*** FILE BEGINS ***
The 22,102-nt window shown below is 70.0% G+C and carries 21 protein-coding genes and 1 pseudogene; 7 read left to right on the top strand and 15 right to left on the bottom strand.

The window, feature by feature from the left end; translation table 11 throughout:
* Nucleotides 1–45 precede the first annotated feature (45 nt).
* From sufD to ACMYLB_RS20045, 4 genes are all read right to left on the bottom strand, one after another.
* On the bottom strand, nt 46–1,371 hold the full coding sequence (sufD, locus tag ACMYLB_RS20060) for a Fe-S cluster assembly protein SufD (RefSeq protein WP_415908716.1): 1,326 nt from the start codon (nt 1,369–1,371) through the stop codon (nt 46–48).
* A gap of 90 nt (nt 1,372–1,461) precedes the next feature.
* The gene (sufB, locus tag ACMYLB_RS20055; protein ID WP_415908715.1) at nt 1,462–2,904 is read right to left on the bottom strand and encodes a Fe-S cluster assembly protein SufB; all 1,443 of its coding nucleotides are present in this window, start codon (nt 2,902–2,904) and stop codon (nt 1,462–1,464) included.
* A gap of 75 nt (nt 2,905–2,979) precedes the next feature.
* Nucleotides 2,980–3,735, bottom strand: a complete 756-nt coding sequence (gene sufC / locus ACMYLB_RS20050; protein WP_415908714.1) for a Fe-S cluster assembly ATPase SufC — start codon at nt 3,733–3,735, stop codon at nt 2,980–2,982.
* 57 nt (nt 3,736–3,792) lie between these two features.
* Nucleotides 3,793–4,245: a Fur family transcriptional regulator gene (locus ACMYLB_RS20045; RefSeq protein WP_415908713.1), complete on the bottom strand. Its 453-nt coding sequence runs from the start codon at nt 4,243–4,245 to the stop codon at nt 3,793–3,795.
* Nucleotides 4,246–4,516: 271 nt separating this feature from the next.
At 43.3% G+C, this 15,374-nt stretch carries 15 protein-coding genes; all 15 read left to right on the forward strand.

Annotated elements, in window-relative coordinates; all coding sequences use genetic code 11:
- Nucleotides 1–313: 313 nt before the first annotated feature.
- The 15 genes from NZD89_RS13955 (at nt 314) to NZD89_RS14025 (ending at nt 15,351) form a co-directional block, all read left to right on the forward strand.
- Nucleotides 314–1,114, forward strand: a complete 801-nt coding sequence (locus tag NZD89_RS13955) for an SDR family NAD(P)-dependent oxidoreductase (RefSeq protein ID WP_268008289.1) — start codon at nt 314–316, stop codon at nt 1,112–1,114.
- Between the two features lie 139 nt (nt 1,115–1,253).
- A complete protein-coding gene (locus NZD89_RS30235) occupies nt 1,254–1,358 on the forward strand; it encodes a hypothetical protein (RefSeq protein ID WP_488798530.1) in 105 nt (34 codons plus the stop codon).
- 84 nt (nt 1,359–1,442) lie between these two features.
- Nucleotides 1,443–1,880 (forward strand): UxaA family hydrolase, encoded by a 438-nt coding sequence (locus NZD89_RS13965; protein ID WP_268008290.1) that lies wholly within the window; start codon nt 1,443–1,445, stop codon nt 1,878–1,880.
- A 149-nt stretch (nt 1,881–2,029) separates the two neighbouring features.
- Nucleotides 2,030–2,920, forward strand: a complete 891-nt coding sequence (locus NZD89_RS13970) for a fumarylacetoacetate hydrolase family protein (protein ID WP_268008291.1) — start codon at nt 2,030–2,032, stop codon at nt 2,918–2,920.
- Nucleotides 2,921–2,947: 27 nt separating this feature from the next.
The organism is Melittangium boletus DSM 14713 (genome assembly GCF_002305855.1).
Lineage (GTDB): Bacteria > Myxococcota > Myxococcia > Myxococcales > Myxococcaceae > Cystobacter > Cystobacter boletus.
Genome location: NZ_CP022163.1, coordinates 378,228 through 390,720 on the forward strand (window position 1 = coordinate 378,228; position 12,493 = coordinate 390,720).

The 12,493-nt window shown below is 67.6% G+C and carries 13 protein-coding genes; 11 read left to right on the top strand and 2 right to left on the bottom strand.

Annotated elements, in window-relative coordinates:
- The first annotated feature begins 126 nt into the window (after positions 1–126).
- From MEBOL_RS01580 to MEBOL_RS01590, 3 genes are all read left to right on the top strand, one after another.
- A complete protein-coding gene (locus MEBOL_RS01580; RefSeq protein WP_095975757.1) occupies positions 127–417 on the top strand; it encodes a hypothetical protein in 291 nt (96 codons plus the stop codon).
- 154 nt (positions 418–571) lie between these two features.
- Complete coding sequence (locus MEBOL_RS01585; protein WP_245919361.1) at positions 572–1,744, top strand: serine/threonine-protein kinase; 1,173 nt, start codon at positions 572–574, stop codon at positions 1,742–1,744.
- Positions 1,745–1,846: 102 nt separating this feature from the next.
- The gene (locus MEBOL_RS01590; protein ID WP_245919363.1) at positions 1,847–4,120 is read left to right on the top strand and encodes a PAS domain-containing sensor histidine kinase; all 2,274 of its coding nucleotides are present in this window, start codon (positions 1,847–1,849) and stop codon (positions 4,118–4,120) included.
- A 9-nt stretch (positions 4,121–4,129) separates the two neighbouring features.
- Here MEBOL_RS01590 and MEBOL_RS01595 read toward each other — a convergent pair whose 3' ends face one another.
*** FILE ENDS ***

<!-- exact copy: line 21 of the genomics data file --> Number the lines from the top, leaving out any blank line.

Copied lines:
- Nucleotides 1,443–1,880 (forward strand): UxaA family hydrolase, encoded by a 438-nt coding sequence (locus NZD89_RS13965; protein ID WP_268008290.1) that lies wholly within the window; start codon nt 1,443–1,445, stop codon nt 1,878–1,880.